The European Commission has bowed to pressure from Ireland and other member states and removed beef from its proposed trade deal with South America.
Europe and Mercosur, the trading bloc which includes Brazil and Argentina, exchanged initial offers in Brussels on Wednesday after more than a decade of stop-start negotiations.
The deal, which encompasses €115 billion in annual trade, had been expected to include a more preferential tariff regime for beef imports from Mercosur countries.
However, this was removed at the last-minute following a determined campaign by several member states and a host of farming organisations, including the Irish Farmers’ Association (IFA) and the Irish Cattle and Sheep Farmers’ Association (ICSA).
European farmers fear they will be unable to compete with cheaper beef imports from South America, where the cost of production is significantly lower than in Europe.
Ireland, which exports more than 90 per cent of its beef output to Europe, is uniquely vulnerable to competition from South America.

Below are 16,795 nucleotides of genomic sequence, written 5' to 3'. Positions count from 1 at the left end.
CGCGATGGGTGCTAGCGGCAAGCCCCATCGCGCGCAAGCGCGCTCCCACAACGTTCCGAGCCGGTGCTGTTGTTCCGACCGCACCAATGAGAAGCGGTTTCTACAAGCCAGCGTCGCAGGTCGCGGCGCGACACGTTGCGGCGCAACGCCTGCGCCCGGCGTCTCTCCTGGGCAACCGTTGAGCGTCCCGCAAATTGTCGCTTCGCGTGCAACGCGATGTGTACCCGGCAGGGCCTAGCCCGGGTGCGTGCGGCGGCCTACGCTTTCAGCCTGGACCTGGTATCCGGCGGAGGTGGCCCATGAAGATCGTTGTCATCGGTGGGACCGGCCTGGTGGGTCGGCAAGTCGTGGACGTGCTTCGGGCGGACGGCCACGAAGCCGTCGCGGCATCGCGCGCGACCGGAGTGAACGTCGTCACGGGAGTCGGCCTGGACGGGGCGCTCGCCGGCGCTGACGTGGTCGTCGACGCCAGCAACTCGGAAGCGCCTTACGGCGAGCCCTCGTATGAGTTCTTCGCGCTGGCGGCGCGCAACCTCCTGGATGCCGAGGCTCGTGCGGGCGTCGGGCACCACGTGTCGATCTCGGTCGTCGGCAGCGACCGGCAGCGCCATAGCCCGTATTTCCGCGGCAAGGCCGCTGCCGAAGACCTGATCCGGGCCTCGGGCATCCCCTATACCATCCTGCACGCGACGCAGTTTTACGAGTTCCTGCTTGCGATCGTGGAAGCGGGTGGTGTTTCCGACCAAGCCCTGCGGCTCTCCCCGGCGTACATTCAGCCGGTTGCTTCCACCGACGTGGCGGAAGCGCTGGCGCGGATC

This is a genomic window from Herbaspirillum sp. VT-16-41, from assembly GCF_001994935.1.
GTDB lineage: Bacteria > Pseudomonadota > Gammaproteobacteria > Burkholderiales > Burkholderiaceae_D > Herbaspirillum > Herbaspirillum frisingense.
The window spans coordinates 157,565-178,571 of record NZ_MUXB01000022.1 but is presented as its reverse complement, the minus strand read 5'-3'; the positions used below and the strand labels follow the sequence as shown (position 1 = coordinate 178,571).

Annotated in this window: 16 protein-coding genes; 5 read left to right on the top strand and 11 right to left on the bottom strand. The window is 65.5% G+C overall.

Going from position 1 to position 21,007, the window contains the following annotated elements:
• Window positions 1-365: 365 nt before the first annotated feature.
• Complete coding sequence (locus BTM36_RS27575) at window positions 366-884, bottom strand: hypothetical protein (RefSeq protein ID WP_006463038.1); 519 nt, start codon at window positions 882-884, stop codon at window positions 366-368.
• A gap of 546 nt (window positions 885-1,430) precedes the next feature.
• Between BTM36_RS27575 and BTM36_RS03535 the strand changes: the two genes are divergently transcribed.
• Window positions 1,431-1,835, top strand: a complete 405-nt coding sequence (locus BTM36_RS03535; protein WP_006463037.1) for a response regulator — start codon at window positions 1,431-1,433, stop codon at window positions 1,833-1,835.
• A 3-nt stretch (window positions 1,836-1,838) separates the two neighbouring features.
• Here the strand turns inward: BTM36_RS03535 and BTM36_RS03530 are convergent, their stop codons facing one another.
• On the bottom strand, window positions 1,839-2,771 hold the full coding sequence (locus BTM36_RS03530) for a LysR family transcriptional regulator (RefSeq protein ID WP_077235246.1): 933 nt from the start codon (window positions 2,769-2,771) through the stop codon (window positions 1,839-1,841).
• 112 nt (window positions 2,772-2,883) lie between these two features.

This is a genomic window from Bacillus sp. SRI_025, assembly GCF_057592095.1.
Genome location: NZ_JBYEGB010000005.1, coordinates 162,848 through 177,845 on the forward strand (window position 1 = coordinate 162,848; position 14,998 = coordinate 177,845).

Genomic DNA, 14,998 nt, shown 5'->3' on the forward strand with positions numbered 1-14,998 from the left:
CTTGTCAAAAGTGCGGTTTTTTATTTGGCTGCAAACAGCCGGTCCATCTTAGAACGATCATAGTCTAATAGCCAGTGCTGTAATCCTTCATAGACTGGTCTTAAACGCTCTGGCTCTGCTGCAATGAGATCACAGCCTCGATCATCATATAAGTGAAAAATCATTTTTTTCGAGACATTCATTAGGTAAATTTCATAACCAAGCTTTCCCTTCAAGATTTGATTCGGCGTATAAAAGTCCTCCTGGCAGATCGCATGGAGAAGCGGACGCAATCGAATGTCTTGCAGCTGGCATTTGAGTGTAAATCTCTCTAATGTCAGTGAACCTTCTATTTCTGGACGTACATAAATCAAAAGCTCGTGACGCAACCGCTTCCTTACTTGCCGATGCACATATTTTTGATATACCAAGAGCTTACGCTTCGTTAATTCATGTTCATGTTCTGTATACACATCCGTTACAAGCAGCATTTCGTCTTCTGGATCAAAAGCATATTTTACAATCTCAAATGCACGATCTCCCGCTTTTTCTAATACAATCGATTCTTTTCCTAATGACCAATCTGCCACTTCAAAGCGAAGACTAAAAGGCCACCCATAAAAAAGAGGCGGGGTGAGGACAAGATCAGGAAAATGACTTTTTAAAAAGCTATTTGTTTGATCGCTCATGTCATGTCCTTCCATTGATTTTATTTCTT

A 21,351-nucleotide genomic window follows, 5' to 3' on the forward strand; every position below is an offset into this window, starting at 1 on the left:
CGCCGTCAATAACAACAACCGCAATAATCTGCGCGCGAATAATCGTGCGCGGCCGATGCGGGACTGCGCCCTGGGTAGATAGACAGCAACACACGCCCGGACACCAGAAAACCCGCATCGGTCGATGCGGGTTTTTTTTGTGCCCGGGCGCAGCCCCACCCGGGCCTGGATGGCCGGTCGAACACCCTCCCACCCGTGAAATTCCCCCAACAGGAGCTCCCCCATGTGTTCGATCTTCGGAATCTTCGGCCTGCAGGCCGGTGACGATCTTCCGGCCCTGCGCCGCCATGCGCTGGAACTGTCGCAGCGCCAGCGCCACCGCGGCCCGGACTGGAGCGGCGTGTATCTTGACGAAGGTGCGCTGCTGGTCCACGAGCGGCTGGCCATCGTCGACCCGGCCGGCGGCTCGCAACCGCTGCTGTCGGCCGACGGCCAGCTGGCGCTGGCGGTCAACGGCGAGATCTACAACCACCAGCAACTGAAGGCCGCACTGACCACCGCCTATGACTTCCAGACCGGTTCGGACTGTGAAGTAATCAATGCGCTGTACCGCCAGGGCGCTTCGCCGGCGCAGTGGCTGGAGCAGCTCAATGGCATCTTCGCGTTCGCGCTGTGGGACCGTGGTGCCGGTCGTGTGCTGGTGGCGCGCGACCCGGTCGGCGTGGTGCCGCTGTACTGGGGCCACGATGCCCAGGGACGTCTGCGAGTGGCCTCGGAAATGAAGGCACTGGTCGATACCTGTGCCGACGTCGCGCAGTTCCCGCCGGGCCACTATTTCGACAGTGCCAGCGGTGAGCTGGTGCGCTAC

ICSA president Patrick Kent said the threat posed to the Irish beef industry by vast quantities of cheap South American beef flooding European markets “was very real”.
“While the removal of an offer to the Mercosur block of a substantial tariff rate quota for beef is good news, we cannot become complacent on this issue,” he added.
IFA president Joe Healy described the removal of beef as a “positive move” but warned the new Irish Government that there could be no justification for re-introducing it at a later stage.
“Beef is a vital national interest for Ireland and under no circumstances can we allow the EU Commission to use it as the bargaining chip in the Mercosur negotiations,” he said.
Trade commissioner Cecilia Malmström and commissioner for agriculture Phil Hogan are understood to have agreed changes to the EU’s initial negotiating position at a meeting last month.
This followed heated exchanges at a meeting of the EU’s trade policy committee the previous day, where 14 delegates criticised the timing of the negotiations, which coincide with crashing commodity prices and falling farm incomes.
By Eoin Burke-Kennedy
Source: Irish Times
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